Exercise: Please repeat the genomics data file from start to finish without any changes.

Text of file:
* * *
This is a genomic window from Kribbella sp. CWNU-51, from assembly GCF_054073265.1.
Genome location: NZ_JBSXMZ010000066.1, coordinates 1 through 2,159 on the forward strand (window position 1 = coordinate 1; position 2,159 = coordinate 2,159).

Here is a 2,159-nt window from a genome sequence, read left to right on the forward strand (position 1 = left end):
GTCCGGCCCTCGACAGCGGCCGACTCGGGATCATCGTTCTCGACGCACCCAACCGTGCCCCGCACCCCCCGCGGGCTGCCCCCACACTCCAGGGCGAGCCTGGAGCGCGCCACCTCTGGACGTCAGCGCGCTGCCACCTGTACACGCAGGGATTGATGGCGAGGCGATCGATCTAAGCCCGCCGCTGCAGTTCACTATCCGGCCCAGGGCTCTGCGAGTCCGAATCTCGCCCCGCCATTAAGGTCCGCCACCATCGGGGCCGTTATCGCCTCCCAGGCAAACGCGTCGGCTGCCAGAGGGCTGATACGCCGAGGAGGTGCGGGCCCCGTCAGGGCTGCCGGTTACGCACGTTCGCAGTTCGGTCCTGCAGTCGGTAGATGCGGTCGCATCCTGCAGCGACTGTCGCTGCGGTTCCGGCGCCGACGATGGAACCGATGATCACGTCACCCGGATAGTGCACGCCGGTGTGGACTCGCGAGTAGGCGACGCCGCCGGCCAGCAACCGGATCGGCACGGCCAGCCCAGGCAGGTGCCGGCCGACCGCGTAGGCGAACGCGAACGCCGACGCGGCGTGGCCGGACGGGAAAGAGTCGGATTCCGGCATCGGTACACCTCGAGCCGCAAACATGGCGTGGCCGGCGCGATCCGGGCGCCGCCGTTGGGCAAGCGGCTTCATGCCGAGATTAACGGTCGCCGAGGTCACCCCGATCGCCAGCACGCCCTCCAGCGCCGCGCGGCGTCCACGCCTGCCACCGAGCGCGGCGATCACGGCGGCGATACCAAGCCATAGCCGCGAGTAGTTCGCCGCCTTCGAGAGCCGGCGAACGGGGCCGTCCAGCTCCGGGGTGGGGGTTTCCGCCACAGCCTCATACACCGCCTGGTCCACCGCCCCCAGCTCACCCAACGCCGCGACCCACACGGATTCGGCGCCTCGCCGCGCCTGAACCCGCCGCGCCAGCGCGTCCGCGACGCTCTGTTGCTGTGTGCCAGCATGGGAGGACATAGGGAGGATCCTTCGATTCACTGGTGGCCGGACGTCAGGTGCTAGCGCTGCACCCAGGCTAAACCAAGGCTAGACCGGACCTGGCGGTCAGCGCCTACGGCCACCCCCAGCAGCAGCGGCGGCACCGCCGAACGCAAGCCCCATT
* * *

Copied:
This is a genomic window from Kribbella sp. CWNU-51, from assembly GCF_054073265.1.
Genome location: NZ_JBSXMZ010000066.1, coordinates 1 through 2,159 on the forward strand (window position 1 = coordinate 1; position 2,159 = coordinate 2,159).

Here is a 2,159-nt window from a genome sequence, read left to right on the forward strand (position 1 = left end):
GTCCGGCCCTCGACAGCGGCCGACTCGGGATCATCGTTCTCGACGCACCCAACCGTGCCCCGCACCCCCCGCGGGCTGCCCCCACACTCCAGGGCGAGCCTGGAGCGCGCCACCTCTGGACGTCAGCGCGCTGCCACCTGTACACGCAGGGATTGATGGCGAGGCGATCGATCTAAGCCCGCCGCTGCAGTTCACTATCCGGCCCAGGGCTCTGCGAGTCCGAATCTCGCCCCGCCATTAAGGTCCGCCACCATCGGGGCCGTTATCGCCTCCCAGGCAAACGCGTCGGCTGCCAGAGGGCTGATACGCCGAGGAGGTGCGGGCCCCGTCAGGGCTGCCGGTTACGCACGTTCGCAGTTCGGTCCTGCAGTCGGTAGATGCGGTCGCATCCTGCAGCGACTGTCGCTGCGGTTCCGGCGCCGACGATGGAACCGATGATCACGTCACCCGGATAGTGCACGCCGGTGTGGACTCGCGAGTAGGCGACGCCGCCGGCCAGCAACCGGATCGGCACGGCCAGCCCAGGCAGGTGCCGGCCGACCGCGTAGGCGAACGCGAACGCCGACGCGGCGTGGCCGGACGGGAAAGAGTCGGATTCCGGCATCGGTACACCTCGAGCCGCAAACATGGCGTGGCCGGCGCGATCCGGGCGCCGCCGTTGGGCAAGCGGCTTCATGCCGAGATTAACGGTCGCCGAGGTCACCCCGATCGCCAGCACGCCCTCCAGCGCCGCGCGGCGTCCACGCCTGCCACCGAGCGCGGCGATCACGGCGGCGATACCAAGCCATAGCCGCGAGTAGTTCGCCGCCTTCGAGAGCCGGCGAACGGGGCCGTCCAGCTCCGGGGTGGGGGTTTCCGCCACAGCCTCATACACCGCCTGGTCCACCGCCCCCAGCTCACCCAACGCCGCGACCCACACGGATTCGGCGCCTCGCCGCGCCTGAACCCGCCGCGCCAGCGCGTCCGCGACGCTCTGTTGCTGTGTGCCAGCATGGGAGGACATAGGGAGGATCCTTCGATTCACTGGTGGCCGGACGTCAGGTGCTAGCGCTGCACCCAGGCTAAACCAAGGCTAGACCGGACCTGGCGGTCAGCGCCTACGGCCACCCCCAGCAGCAGCGGCGGCACCGCCGAACGCAAGCCCCATT